Merc With A Movie: The 16-Year Odyssey of the "Deadpool" Film
Even though I make an attempt to review manga titles aimed at adult readers — or manga that I think has a lot of “crossover” appeal to U.S. comic book readers — in the blog, I also don’t want to neglect my 5 year love affair with shojo. I open with this thought as I take a look at the most recent volume of Miki Aihara’s latest work, Honey Hunt, along with other recent shojo releases throughout the week, since it is Aihara’s Hot Gimmick that first sent me down this long, strange trip way back in March of 2005.
Honey Hunt volume 4 (published by Viz). Generally, manga reviewers have reached a basic consensus about Honey Hunt — it isn’t as infuriating as Aihara’s Hot Gimmick but it isn’t quite as addictive either. I am actually fond of Honey Hunt and while the heroine, Yura, may not be a particularly strong or charismatic character, I enjoy the whirlwind familial, romantic and career drama that swirls around her almost constantly.
For those just joining us, Yura is the sheltered daughter of two celebrities who has basically lived her entire life in their shadow. Upon discovering her mother’s affair with her long standing childhood crush, Yura essentially “divorces” her parents and decides she will challenge her mother in the world of acting. Along the way, Yura attracts the attention of her father’s manager and two male musical stars who just happen to be brothers. While Yura claims to want to make a name for herself as an actor, volume 4 finds her wavering in favor of romance over career. Unlike Kyoko of Skip Beat!, Yura lacks the driving ambition needed to survive in show biz — right now she’s getting by on luck and a mild form of pluck but I’m still waiting to see if she ever realizes there’s more to life than having the undivided attention of her favorite male idol.
Aihara is rather famous for her male romantic leads, and each of Yura’s potential suitors bears some resemblance to one or a combination of more than one of the boys from Hot Gimmick. The difference is that here these figures are much more palatable, although they are all thankfully far from perfect (which would just be dull, of course). Personally, I am rooting for Haruka, the cranky but surprisingly decent boy band member because he’s a good, honest guy who just happens to have an enormous chip on his shoulder. I think I like Haruka so much because all of his emotional baggage is so completely visible to anyone who is paying attention, since, much like Yura, he lacks the self-preservation skill of concealment. Among all the potential love interests, he is the only one who is completely inept at manipulating people which means he is the only one who treats Yura like a real person. Most of this volume seems to focus on Q-Ta’s — Haruka’s main romantic rival and brother — desire to monopolize Yura in a decidedly unhealthy way, bringing to mind the worst of the controlling, abusive tendencies exhibited by Ryoki from Hot Gimmick. The difference here is a level of scale and dysfunction, as the much slicker Q-Ta (i.e. shades of Azusa) is much smarter about getting what he wants without having to resort to underhanded tactics.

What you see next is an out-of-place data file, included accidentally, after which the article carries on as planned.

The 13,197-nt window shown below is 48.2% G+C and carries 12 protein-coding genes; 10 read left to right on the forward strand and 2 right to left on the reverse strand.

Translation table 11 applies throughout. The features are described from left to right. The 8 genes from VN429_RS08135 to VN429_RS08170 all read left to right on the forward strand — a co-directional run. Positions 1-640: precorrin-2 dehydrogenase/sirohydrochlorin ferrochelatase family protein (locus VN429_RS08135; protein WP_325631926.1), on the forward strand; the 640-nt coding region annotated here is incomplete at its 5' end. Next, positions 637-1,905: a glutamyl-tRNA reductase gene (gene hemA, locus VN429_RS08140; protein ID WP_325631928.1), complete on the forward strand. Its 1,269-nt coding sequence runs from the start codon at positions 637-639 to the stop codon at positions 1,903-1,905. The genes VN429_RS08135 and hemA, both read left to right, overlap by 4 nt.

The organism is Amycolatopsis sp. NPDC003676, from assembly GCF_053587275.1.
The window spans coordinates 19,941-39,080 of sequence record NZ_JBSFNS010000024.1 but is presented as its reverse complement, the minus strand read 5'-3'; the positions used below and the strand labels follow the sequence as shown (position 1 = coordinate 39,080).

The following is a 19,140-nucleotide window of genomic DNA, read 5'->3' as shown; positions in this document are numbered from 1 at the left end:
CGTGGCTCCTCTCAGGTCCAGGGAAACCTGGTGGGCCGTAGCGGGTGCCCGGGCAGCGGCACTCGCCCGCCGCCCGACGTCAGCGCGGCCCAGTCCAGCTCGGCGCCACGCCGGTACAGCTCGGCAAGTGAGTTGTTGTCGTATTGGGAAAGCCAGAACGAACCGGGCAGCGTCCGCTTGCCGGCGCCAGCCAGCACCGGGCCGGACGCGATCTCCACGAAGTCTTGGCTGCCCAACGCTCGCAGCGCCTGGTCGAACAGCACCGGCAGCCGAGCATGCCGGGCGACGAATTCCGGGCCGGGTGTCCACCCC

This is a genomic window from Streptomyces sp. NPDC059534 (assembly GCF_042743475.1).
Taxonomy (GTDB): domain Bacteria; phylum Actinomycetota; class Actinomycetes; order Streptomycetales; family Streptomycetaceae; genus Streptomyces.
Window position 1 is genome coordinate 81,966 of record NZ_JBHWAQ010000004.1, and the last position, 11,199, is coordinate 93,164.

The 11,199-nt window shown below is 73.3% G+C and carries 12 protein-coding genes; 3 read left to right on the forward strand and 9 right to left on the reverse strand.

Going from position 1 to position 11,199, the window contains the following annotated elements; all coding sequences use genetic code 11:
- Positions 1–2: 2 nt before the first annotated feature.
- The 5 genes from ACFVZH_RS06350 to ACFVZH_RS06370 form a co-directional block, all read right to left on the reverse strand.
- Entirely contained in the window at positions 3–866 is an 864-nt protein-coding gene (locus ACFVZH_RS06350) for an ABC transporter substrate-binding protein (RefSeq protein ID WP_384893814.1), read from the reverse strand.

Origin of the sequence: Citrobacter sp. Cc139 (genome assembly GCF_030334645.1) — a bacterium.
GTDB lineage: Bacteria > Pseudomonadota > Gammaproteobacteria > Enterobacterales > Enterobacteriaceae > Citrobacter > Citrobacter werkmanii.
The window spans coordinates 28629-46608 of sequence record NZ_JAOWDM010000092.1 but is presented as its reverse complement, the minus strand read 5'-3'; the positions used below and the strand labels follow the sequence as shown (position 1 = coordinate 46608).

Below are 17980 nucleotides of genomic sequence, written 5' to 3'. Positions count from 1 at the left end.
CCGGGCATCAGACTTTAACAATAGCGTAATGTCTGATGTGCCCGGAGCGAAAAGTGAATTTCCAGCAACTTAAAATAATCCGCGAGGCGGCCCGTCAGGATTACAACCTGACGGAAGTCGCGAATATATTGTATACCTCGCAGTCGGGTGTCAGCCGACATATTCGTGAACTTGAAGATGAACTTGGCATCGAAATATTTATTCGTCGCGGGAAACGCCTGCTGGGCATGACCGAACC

Thanks to its focus on romance rather than family relationships, there’s something conventionally shojo about Honey Hunt, or at least much less outrageous than its predecessor Hot Gimmick. While I long for more pages devoted to Yura and her bizarre relationship with her parents, particularly her absolutely awful yet compelling mother, I also recognize that by stepping away from oppressive family ties that so completely mark Hatsumi Narita’s existence in Hot Gimmick, Yura’s story is far less off-putting to my sensibilities as a feminist. I might wish Yura had a stronger desire to become a trail-blazer in the world of acting, for now I’m content watching her innocently try to navigate modest successes in the realms of both romance and work.
Review copy provided by the publisher.
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